First Free Story (1 of 3)Join Skift Pro
Vinci SA agreed to acquire a majority stake in Gatwick Airport for 2.9 billion pounds ($3.7 billion) as the French construction company expands its portfolio of aviation infrastructure with a major London hub.
The purchase of the 50.01 percent stake from a group of investors including sovereign wealth funds from Abu Dhabi and Australia will be completed in the first half of 2019, the Rueil-Malmaison, France-based company said Thursday in a statement. Existing shareholder Global Infrastructure Partners will manage the other 49.99 percent.
With 45.7 million passengers in 2018, Gatwick will become the largest single airport in Vinci’s global network. Gatwick has been under pressure due to intensifying competition from London’s other airports and lost out to Heathrow, Europe’s busiest hub, in a contest to win government backing for the construction of a new runway. Its operations descended into chaos just before Christmas after drones spotted around the runway led to a prolonged shutdown.
Prior to the deal, Gatwick had outlined 1.11 billion pounds in investment plans to expand the capacity of its two terminals in the next five years. It’s already the world’s busiest single-runway hub, and the biggest base for discount carrier EasyJet Plc and the focus for long-haul leisure flights at British Airways.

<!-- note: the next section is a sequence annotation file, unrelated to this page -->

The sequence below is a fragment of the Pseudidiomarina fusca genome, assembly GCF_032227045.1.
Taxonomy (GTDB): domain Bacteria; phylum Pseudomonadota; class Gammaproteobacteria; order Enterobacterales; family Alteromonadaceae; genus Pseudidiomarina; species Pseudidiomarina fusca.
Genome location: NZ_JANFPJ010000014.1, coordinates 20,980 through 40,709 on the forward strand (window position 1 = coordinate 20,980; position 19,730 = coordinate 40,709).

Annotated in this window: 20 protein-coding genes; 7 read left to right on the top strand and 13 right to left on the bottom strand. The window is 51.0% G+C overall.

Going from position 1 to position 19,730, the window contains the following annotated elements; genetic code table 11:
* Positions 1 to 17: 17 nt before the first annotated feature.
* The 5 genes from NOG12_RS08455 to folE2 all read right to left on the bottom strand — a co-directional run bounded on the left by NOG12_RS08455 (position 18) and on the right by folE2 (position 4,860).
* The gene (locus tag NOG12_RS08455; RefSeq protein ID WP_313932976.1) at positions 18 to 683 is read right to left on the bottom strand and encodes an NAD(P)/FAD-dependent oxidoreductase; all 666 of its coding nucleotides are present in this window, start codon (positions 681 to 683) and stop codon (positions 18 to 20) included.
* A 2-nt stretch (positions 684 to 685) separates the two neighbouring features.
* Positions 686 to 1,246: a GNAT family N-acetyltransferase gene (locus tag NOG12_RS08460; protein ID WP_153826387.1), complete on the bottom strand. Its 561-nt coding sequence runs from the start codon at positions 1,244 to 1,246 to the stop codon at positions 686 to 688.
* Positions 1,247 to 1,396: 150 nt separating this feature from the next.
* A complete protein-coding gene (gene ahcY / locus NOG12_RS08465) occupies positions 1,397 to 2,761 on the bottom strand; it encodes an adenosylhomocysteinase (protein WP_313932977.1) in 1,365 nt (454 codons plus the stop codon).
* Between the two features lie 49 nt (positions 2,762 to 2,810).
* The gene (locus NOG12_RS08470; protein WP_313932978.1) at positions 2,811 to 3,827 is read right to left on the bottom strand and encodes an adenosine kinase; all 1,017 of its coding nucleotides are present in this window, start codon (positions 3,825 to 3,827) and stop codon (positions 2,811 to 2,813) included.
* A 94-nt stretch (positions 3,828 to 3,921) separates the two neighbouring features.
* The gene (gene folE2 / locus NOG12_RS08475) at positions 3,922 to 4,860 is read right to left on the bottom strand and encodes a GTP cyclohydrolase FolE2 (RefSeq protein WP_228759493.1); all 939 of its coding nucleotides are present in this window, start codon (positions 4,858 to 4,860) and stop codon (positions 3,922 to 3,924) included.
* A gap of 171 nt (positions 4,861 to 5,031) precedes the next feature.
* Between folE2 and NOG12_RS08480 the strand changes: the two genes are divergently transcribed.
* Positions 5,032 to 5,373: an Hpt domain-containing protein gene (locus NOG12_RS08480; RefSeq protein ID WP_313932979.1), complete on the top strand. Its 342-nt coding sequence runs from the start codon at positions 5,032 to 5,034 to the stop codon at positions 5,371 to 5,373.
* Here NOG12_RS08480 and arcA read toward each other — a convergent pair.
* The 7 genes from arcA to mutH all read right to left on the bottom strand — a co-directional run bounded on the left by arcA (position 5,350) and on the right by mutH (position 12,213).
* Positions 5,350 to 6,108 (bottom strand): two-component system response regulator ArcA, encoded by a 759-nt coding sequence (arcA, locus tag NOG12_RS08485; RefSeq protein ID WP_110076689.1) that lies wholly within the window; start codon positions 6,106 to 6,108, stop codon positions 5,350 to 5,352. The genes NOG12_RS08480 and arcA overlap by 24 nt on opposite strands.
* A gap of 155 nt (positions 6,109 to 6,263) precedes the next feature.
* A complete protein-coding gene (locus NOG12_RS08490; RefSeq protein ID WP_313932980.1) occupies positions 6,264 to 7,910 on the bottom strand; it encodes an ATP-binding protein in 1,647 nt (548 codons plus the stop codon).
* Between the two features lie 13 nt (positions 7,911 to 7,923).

The sale values Gatwick at less than 20 times earnings before interest, tax, depreciation and amortization, according to a presentation by Vinci.
Global Infrastructure Partners, which manages more than $40 billion in assets from ports and airports to a vast wind farm in the North Sea, bought London’s second-busiest airport with the consortium of investors in 2009 for about 1.5 billion pounds. Gatwick reported earnings of 411.2 million pounds in the fiscal year through March, on revenue of 764.2 million pounds.
Vinci managed 35 airports as of the end of last year, in countries including Japan, Brazil, France and Cambodia. The company also operates toll roads and a construction business. The company’s shares have fallen 17 percent this year, valuing Vinci at 42.1 billion euros ($47.9 billion).
©2018 Bloomberg L.P.